The first observation note, dated February 16, 2023, noted that CSOs are active in a wide range of areas to meet the urgent needs after the earthquakes and emphasized that strengthening and supporting CSOs operating in the earthquake-affected regions is of great importance for the rehabilitation and restructuring process.
Regular donations can spread as a result of a trusting relationship
The observation note noted that innovative donation methods (e.g., cryptocurrency donations), which had long been on CSOs' agendas, became possible for a limited number of organizations after the earthquake.
Moreover, it was emphasized that donations from individuals and companies, which are one of the most important issues for CSOs, will become even more important in the coming period. In the note predicting that open communication, in line with the principles of transparency and accountability, will become more important, the following statement was included.
"...regular donations are expected to become widespread because of the trusting relationship that individuals will build with the CSOs with which they are associated."
Increasing participation in volunteer activities
The observation note highlighted that individual donation practices have diversified and participation in volunteer-based activities has also increased.
"In order to respond to the needs in the earthquake area, individuals are implementing initiatives such as creating websites, developing software, and creating lists of relief resources within their own expertise. In addition, the number of organizations using their own resources and expertise to address the same needs in the region is increasing."
It was noted that people demand effectiveness, transparency, and accountability from the organization to which they donate.
"Donations are not proportionally distributed among CSOs working on the ground, and some CSOs stand out in donor preferences."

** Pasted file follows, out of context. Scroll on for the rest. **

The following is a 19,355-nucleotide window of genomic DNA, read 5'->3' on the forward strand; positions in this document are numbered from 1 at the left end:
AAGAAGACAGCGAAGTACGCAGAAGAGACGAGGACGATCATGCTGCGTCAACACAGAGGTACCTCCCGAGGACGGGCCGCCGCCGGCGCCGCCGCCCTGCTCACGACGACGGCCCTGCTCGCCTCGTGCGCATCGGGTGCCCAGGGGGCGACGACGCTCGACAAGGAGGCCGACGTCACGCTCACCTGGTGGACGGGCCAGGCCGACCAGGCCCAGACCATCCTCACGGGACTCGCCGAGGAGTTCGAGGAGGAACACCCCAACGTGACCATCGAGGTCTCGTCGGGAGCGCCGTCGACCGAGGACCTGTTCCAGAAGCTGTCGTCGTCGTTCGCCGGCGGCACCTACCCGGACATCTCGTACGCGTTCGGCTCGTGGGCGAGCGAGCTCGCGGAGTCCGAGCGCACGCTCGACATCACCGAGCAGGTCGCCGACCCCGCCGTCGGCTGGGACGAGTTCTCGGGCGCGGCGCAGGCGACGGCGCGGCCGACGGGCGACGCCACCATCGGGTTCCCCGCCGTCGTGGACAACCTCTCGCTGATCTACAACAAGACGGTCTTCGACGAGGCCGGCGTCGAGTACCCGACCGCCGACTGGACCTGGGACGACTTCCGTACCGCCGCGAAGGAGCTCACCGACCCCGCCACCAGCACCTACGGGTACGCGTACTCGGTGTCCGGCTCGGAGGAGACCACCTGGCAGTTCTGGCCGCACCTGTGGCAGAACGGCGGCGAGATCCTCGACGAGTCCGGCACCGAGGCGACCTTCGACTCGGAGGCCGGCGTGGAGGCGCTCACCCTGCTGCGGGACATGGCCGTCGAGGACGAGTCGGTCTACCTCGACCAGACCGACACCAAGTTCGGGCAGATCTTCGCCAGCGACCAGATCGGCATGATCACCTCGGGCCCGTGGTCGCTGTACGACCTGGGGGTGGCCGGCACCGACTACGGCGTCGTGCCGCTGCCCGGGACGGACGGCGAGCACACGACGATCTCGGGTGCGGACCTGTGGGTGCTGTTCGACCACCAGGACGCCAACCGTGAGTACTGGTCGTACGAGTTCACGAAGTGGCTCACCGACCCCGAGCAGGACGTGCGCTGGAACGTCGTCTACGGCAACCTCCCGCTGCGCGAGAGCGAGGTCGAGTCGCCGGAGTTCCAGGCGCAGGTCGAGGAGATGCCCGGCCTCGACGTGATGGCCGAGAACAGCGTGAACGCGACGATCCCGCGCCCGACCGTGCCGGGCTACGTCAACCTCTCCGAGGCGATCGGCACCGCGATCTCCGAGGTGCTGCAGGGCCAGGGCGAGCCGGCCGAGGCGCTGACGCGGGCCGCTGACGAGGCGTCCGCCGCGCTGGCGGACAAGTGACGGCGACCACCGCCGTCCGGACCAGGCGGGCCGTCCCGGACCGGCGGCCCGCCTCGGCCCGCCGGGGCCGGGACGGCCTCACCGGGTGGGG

International solidarity is strong
The observation note noted that international philanthropic organizations are in contact with their partners and stakeholders in Turkey to address urgent post-earthquake needs and support civil society. It was also noted that some of the international donor organizations were able to be flexible in their accreditation procedures.
Barriers in front of civilian space should be removed as soon as possible
The observation note made suggestions for civil society organizations to effectively continue their work in the medium and long term as well as in the short term.
Some of the suggestions are:
- Restrictive legal regulations related to CSOs, especially the law on aid collection, which are far from meeting the needs of the time, should be designed to provide a conducive environment for civil society while meeting dynamic and urgent needs. However, restrictive practices regarding foreign aid and donations should be eliminated and the necessary facilitation should be provided to civil society organizations in this area.
- In order to learn the priority needs of civil society organizations working on the ground, especially in and around the earthquake zone, and to provide them with the necessary support, there should be continuous communication and cooperation with these organizations or with the civil society organizations and institutions that support these organizations.
- The state of emergency declared in the earthquake zone has highlighted the problems faced in the field of fundamental rights and freedoms, especially in the civil sector, in the process that has been ongoing for two years since 2016. The state of emergency should not lead to restrictive practices in the civil sphere, and this sphere should be regulated by laws and not by emergency laws. The state of emergency should not be prolonged, but the necessary steps should be taken as soon as possible to return to normality.
You can read the full information note here.